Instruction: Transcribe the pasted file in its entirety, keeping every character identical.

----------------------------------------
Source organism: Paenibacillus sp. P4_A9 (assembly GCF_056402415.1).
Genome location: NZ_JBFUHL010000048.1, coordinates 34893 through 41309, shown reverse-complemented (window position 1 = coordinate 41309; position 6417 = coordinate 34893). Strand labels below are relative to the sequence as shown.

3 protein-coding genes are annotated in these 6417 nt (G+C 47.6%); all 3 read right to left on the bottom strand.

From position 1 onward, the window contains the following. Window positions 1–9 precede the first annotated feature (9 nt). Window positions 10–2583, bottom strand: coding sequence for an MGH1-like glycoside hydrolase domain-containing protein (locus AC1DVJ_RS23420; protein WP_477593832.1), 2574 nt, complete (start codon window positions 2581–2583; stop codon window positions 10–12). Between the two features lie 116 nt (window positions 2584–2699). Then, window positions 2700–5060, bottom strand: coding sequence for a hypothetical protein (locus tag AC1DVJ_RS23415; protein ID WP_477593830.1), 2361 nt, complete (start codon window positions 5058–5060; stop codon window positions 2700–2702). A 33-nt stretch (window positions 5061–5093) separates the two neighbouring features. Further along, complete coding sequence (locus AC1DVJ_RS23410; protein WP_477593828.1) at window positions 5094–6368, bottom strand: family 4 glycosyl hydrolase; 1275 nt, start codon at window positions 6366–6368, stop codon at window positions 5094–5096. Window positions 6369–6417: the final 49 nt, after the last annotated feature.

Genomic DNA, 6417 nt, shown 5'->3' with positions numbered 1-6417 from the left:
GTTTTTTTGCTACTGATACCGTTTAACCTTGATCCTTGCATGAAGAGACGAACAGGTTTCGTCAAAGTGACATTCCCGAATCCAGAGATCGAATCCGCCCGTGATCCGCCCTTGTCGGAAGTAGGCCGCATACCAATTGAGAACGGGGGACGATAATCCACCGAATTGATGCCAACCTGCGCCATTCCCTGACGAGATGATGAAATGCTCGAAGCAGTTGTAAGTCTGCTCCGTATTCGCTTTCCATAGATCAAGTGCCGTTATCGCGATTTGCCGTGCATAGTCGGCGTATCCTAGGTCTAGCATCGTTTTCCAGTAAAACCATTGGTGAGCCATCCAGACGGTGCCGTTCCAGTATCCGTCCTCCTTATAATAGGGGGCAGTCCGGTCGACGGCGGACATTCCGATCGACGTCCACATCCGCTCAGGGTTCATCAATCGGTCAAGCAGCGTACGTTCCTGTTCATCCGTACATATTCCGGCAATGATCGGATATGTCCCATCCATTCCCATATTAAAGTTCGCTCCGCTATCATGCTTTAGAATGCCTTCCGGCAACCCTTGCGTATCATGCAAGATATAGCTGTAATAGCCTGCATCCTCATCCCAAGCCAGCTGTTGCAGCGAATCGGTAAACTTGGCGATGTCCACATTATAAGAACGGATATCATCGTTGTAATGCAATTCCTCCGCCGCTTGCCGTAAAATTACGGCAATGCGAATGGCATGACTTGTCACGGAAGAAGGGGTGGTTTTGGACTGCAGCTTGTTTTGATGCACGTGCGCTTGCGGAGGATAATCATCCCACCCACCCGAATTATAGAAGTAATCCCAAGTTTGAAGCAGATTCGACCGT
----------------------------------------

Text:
Source organism: Paenibacillus sp. P4_A9 (assembly GCF_056402415.1).
Genome location: NZ_JBFUHL010000048.1, coordinates 34893 through 41309, shown reverse-complemented (window position 1 = coordinate 41309; position 6417 = coordinate 34893). Strand labels below are relative to the sequence as shown.

3 protein-coding genes are annotated in these 6417 nt (G+C 47.6%); all 3 read right to left on the bottom strand.

From position 1 onward, the window contains the following. Window positions 1–9 precede the first annotated feature (9 nt). Window positions 10–2583, bottom strand: coding sequence for an MGH1-like glycoside hydrolase domain-containing protein (locus AC1DVJ_RS23420; protein WP_477593832.1), 2574 nt, complete (start codon window positions 2581–2583; stop codon window positions 10–12). Between the two features lie 116 nt (window positions 2584–2699). Then, window positions 2700–5060, bottom strand: coding sequence for a hypothetical protein (locus tag AC1DVJ_RS23415; protein ID WP_477593830.1), 2361 nt, complete (start codon window positions 5058–5060; stop codon window positions 2700–2702). A 33-nt stretch (window positions 5061–5093) separates the two neighbouring features. Further along, complete coding sequence (locus AC1DVJ_RS23410; protein WP_477593828.1) at window positions 5094–6368, bottom strand: family 4 glycosyl hydrolase; 1275 nt, start codon at window positions 6366–6368, stop codon at window positions 5094–5096. Window positions 6369–6417: the final 49 nt, after the last annotated feature.

Genomic DNA, 6417 nt, shown 5'->3' with positions numbered 1-6417 from the left:
GTTTTTTTGCTACTGATACCGTTTAACCTTGATCCTTGCATGAAGAGACGAACAGGTTTCGTCAAAGTGACATTCCCGAATCCAGAGATCGAATCCGCCCGTGATCCGCCCTTGTCGGAAGTAGGCCGCATACCAATTGAGAACGGGGGACGATAATCCACCGAATTGATGCCAACCTGCGCCATTCCCTGACGAGATGATGAAATGCTCGAAGCAGTTGTAAGTCTGCTCCGTATTCGCTTTCCATAGATCAAGTGCCGTTATCGCGATTTGCCGTGCATAGTCGGCGTATCCTAGGTCTAGCATCGTTTTCCAGTAAAACCATTGGTGAGCCATCCAGACGGTGCCGTTCCAGTATCCGTCCTCCTTATAATAGGGGGCAGTCCGGTCGACGGCGGACATTCCGATCGACGTCCACATCCGCTCAGGGTTCATCAATCGGTCAAGCAGCGTACGTTCCTGTTCATCCGTACATATTCCGGCAATGATCGGATATGTCCCATCCATTCCCATATTAAAGTTCGCTCCGCTATCATGCTTTAGAATGCCTTCCGGCAACCCTTGCGTATCATGCAAGATATAGCTGTAATAGCCTGCATCCTCATCCCAAGCCAGCTGTTGCAGCGAATCGGTAAACTTGGCGATGTCCACATTATAAGAACGGATATCATCGTTGTAATGCAATTCCTCCGCCGCTTGCCGTAAAATTACGGCAATGCGAATGGCATGACTTGTCACGGAAGAAGGGGTGGTTTTGGACTGCAGCTTGTTTTGATGCACGTGCGCTTGCGGAGGATAATCATCCCACCCACCCGAATTATAGAAGTAATCCCAAGTTTGAAGCAGATTCGACCGT